Colorado–Nebraska football rivalry
The Colorado–Nebraska football rivalry was an American college football rivalry between the Colorado Buffaloes and Nebraska Cornhuskers. They first played in 1898, but the rivalry intensified in the 1980s as Colorado improved under head coach Bill McCartney. It was somewhat consolidated with the formation of the Big 12 Conference in 1996, which placed the two universities in the same six-team division and ended Nebraska's annual game with Oklahoma.
November 17, 1898|
September 8, 2018|
|Next meeting||September 7, 2019|
|All-time series||Nebraska leads, 49–19–2|
|Largest victory||Nebraska, 59–0 (1981)|
|Longest win streak||Nebraska, 18 (1968–85)|
|Current win streak||Colorado, 1 (2018)|
The rivalry's intensity was often disputed; while Colorado generally viewed Nebraska as its biggest rival, Nebraska still generally viewed Oklahoma as their historically significant rival, even though they now played the Sooners every other regular season. After the formation of the Big 12, the game was traditionally played on the Friday afternoon following Thanksgiving, nationally televised on ABC. In the Big 8, this time slot was often used for the Nebraska–Oklahoma game. (Oklahoma now plays in-state rival Oklahoma State at the end of the regular season in the Bedlam Series.)
Colorado and Nebraska met six times from 1898 to 1907, then didn't meet again until Colorado joined the Big Seven Conference in 1948. From 1948–61, Colorado went 9–4–1 against Nebraska. After their 7–0 victory in Lincoln in 1961, Colorado gained their only series lead (10–9–1).
With Bob Devaney's arrival in 1962, Nebraska rose from nearly two decades of mediocrity (and seven straight losing seasons) and returned as a national power in the mid-1960s, followed by national titles in 1970 and 1971. He won his first 5 against Colorado and was 10–1; successor Tom Osborne won his first 13, and went 21–3–1. Nebraska went 40–8–1 against Colorado from 1962–2010.
When Colorado hired Bill McCartney in 1982, he almost immediately designated Nebraska as their primary rival, in an attempt to motivate his team. Nebraska was a perennial powerhouse at the time and had beaten the Buffs 14 straight times; McCartney wanted to use the eventual defeat of Nebraska as a measure of Colorado's success. Four years later in 1986, CU got their first win over the Cornhuskers since 1967, upsetting No. 3 Nebraska 20–10. It was also the first win over Nebraska at Folsom Field in Boulder since 1960.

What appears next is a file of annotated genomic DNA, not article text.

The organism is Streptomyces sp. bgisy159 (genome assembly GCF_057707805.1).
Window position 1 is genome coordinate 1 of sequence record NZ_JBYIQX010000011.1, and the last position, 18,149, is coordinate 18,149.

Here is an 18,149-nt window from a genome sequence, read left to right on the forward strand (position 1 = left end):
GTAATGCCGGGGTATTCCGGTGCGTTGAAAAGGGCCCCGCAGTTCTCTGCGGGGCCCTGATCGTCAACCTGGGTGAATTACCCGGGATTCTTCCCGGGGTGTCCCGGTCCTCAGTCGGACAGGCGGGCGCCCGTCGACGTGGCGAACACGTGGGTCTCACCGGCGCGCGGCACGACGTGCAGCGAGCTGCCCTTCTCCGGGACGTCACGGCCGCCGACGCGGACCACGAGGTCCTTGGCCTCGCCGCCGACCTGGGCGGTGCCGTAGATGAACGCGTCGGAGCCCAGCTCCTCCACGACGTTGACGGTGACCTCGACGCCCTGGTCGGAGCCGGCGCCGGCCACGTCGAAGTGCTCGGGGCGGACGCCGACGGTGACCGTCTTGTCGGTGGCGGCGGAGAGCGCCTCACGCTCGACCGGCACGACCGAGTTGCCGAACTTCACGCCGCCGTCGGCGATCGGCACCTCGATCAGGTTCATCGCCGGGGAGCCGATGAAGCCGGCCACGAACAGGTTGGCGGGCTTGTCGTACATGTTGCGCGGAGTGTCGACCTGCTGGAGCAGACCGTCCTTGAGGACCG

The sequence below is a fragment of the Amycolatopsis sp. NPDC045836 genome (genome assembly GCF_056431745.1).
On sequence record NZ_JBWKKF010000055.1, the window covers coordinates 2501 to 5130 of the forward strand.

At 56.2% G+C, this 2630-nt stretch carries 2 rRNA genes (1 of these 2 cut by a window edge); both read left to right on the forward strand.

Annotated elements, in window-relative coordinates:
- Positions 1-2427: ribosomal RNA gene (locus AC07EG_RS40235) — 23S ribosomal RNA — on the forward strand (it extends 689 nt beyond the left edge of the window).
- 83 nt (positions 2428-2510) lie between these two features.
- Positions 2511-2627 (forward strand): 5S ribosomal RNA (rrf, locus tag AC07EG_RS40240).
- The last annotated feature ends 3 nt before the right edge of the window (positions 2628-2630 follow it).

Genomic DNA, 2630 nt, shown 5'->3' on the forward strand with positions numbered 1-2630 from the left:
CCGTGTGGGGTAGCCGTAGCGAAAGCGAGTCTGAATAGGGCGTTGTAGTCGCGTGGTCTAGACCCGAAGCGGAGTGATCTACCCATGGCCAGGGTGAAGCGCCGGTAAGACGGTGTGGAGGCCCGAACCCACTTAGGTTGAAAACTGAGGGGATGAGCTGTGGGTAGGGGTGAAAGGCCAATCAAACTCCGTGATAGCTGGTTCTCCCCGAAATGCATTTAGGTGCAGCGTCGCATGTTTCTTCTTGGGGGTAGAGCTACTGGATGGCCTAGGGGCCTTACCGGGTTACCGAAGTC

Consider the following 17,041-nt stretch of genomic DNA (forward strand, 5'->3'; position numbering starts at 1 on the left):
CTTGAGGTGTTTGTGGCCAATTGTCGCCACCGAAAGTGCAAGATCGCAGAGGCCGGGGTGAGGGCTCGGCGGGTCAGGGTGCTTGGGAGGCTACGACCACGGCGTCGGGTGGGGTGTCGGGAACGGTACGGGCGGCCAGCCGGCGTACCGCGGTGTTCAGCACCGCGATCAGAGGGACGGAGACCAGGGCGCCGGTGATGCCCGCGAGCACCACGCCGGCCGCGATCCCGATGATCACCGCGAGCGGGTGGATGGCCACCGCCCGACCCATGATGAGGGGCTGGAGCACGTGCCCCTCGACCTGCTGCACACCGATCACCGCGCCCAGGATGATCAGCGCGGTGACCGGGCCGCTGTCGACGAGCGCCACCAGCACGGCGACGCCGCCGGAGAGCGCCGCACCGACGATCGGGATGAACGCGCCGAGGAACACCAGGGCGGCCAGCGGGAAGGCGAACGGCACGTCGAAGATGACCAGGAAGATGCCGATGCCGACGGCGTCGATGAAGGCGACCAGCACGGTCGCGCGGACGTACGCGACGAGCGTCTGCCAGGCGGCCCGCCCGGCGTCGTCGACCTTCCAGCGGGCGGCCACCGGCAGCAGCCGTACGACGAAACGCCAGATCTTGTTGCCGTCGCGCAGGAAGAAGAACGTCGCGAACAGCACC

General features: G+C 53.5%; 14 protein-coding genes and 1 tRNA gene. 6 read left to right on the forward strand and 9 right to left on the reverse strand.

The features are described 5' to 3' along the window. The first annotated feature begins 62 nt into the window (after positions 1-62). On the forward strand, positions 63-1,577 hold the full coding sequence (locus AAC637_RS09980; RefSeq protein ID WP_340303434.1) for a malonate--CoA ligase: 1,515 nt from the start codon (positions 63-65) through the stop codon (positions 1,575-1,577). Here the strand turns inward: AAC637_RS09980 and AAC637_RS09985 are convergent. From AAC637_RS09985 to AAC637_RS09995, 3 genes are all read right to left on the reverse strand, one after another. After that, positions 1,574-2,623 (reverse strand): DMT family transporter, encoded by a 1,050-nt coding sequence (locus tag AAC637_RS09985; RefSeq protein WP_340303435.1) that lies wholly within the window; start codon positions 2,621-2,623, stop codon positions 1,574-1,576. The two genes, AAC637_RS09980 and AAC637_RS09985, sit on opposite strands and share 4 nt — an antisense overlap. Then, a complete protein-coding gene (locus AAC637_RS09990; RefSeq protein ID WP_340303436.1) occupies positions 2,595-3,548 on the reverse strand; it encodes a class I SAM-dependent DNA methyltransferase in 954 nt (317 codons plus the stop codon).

Colorado started to repeatedly threaten Nebraska in the late '80s afterwards. In 1989, No. 3 Nebraska met No. 2 Colorado at Folsom Field tied atop the Big 8. Colorado won 27–21 on their way to winning their first Big 8 Championship since 1976. No. 9 Colorado went to Memorial Stadium in Lincoln to play No. 3 Nebraska for the Big 8 title yet again in 1990. The Buffaloes won 27–12 en route to their first national title. McCartney went 3–9–1 against Nebraska; Rick Neuheisel 0–4, Gary Barnett 3–4, and Dan Hawkins 1–4.
Historically, the series was mostly one-sided, with Nebraska winning nearly three out of every four matchups. However, the last two decades had been very competitive with many matchups decided by a touchdown or less. From 1988 to 1996, both teams were ranked going into the matchup, and in 5 of those meetings both teams were in the top 10 (the 19–19 tie in 1991 was the last recorded by Nebraska). In 1989 and 1994, Colorado and Nebraska met ranked No. 2 and No. 3 respectively, and split those games. From 1996 to 2000, Nebraska won all five games by 15 points combined (17–12, 27–24, 16–14, 33–30, 34–32). The 1999 game was decided in overtime, the only such time that has happened in the series to date.
More fire fueled the rivalry in 2001 when No. 2 Nebraska went into Boulder undefeated. No. 14 Colorado had one conference loss (41–7 in Austin to then No. 9 Texas; they went from No. 14 to No. 25 afterwards), making this the Big 12 North championship. Colorado shocked the nation by drubbing Nebraska 62–36 and won the Big 12 Championship over No. 3 Texas the week after, 39–37. Nebraska eventually went to the BCS title game despite the loss, but Colorado was only a point behind Nebraska in the BCS poll.
The decade started with Colorado winning 3 of 4, and ended with Nebraska taking 5 of 6. Starting with Bill McCartney's first game in 1982 through 2018, Nebraska went 21–8–1 against Colorado.
The series was disrupted by the 2010–2014 NCAA conference realignment, when both teams left the Big 12 before the 2011 season. Colorado joined the Pac-12 Conference; Nebraska went to the Big Ten Conference. Both now meet division and border rivals in opposite directions. Nebraska now faces Iowa on the Friday after Thanksgiving; Colorado plays Utah the same day.
On February 7, 2013, Colorado and Nebraska announced that they agreed to renew the rivalry. Colorado will travel to Lincoln in 2018, host Nebraska in 2019 and 2023, then travel back to Lincoln in 2024 to finish the series.
Bison head trophyEdit
From 1951 to 1961, Nebraska's Innocents Society and Colorado's Heart and Dagger Society exchanged a mounted buffalo head, nicknamed Mr. Chip. This occurred similar to the Victory Bell exchanged between the Innocents Society and Missouri's QEBH Society. Colorado lost the trophy after winning it in 1961 and were not able to present for exchange when Nebraska won in 1962.
|Colorado victories||Nebraska victories||Ties|
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- "Rivalry reborn: CU Buffs, Nebraska to play 4 times between 2018 and 2024". Daily Camera. February 7, 2013. Retrieved February 12, 2013.
- "History - Innocents Society - Nebraska". innocents.unl.edu. University of Nebraska-Lincoln - Web Developer Network.